Bringing you the latest news, research and treatment breakthroughs from the world of osteoarthritis

Visit our blog

Filter
  • twitter
  • blog
#

Can bracing be used instead of surgery following an ACL injury?


For anyone interested in the sports or activities which help us to keep fit and healthy the potential for injury is always present. Injuries will very often involve the knee joint. This is because the knee is one of the largest and most complex joints in our body.

#

The top 10 foods experts say can help manage osteoarthritis


New foods are also appearing all the time, and not all of these have been thoroughly tested for beneficial properties, so it is also quite possible to find a food that may help you personally. Whether you do or do not believe that specific foodstuffs can alleviate osteoarthritis, it certainly appears that a healthy balanced diet and the maintenance of a reasonable body weight can help those with arthritis. Arthritis is an inflammatory condition, so it makes sense to focus on those foods that can fight inflammation.

#

What are the health benefits of spices?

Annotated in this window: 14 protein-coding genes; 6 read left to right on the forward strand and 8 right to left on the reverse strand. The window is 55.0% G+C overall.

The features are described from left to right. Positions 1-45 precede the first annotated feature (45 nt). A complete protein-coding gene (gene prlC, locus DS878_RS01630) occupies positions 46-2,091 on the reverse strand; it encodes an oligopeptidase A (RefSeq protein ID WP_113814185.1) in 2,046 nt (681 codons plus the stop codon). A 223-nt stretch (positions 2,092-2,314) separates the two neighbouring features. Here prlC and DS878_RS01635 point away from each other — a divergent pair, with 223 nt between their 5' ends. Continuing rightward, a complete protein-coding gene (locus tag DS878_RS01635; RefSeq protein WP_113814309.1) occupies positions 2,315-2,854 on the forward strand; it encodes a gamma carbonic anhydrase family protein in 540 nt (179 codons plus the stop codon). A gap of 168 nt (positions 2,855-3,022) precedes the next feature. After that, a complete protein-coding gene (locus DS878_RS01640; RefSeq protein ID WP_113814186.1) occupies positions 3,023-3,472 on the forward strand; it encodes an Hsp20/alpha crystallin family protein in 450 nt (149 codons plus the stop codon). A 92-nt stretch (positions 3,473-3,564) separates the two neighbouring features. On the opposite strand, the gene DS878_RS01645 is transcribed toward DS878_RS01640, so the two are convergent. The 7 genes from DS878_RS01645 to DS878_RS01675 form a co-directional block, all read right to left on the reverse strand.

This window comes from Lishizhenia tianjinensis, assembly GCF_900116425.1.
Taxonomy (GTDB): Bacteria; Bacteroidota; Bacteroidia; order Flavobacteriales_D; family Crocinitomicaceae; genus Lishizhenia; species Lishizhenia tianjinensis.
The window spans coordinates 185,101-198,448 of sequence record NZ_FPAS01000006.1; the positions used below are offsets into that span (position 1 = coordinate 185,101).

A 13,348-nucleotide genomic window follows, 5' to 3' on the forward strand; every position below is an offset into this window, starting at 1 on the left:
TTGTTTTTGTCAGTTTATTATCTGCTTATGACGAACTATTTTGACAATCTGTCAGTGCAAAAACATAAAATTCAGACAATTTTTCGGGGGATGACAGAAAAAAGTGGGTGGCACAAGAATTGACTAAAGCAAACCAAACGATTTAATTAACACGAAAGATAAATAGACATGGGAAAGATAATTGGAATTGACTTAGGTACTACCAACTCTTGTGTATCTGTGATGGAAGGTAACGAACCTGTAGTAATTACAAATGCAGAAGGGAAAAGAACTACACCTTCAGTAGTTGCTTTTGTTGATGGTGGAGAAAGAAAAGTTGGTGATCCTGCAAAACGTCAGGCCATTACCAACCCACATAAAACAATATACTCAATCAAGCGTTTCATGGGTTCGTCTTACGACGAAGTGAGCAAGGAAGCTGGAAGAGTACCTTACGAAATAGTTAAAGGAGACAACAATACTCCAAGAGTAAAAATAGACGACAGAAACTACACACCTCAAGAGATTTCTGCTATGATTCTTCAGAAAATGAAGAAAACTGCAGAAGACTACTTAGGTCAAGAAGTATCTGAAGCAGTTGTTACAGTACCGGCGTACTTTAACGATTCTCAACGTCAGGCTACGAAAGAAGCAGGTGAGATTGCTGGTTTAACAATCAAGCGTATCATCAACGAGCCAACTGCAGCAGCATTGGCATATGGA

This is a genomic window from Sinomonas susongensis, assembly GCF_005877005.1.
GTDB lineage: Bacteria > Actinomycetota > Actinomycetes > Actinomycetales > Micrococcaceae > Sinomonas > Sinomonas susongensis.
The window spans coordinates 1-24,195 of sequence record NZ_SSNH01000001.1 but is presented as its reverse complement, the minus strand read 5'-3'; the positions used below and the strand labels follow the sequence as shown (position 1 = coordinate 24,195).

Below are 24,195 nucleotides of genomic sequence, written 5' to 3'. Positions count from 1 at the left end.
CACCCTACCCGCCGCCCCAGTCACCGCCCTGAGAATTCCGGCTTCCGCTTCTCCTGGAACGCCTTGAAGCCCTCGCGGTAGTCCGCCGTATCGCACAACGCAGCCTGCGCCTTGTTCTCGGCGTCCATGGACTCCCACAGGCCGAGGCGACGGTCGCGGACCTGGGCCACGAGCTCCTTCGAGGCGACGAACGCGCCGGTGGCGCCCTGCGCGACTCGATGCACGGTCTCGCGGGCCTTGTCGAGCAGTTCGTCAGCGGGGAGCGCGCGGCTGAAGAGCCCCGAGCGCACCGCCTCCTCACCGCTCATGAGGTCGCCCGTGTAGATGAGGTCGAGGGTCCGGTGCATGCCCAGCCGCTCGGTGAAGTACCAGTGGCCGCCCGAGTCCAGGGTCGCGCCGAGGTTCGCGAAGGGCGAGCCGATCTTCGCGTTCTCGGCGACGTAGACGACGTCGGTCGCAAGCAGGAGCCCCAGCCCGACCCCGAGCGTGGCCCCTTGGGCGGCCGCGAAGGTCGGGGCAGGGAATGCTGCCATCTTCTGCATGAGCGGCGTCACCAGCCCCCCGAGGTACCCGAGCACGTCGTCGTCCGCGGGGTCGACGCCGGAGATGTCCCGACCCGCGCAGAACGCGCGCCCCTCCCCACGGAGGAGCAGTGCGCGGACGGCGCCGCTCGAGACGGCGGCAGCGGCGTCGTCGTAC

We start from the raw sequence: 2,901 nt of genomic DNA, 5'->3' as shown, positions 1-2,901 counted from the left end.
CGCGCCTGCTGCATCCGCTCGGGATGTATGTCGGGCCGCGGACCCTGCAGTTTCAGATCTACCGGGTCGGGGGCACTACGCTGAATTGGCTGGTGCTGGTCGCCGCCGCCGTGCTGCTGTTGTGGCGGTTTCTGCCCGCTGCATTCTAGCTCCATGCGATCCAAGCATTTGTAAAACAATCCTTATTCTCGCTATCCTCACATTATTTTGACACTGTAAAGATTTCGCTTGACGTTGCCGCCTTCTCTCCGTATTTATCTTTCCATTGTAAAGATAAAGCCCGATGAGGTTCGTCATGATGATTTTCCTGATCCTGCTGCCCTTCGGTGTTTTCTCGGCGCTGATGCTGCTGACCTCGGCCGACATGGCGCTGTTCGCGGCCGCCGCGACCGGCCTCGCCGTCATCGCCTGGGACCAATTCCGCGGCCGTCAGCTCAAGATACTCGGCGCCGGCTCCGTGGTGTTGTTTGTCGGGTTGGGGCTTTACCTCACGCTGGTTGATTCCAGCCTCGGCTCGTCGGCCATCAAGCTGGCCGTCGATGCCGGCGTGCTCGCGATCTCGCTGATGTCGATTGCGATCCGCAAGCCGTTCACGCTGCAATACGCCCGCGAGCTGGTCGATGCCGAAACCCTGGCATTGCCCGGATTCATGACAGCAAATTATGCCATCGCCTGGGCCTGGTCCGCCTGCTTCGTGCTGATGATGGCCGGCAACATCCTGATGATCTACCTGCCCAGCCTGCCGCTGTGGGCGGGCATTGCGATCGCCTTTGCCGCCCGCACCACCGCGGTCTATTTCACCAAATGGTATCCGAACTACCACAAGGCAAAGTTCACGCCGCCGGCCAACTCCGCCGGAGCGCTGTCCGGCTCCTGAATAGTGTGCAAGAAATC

There are many foods that can benefit your health, but we don’t often think of the herb and spice cupboard as holding anything particularly special. It turns out, however, that there are many excellent ingredients in spices that can not only benefit our health but also improve ailments and reduce symptoms of other health problems. Read on to discover more about the health benefits of spices. There are many spices that we can use in cooking and they all have their own special properties. From ginger to turmeric and paprika to cinnamon, every spice has its own distinct aroma, taste and health-giving properties.

#

What are the top low impact sports for people with bad joints?


Bad joints can get in the way of achieving a good exercise routine, due to the pain and discomfort of weight bearing exercise. When we exercise by playing sports or running, there is a large amount of stress placed on the joints, especially the knees. This leads to pain and can actually cause long-term damage to the joints. However, there are a few excellent low impact sports which are ideal for people with bad joints. Read on to discover which exercises can provide a great workout for people experiencing problems with their joints.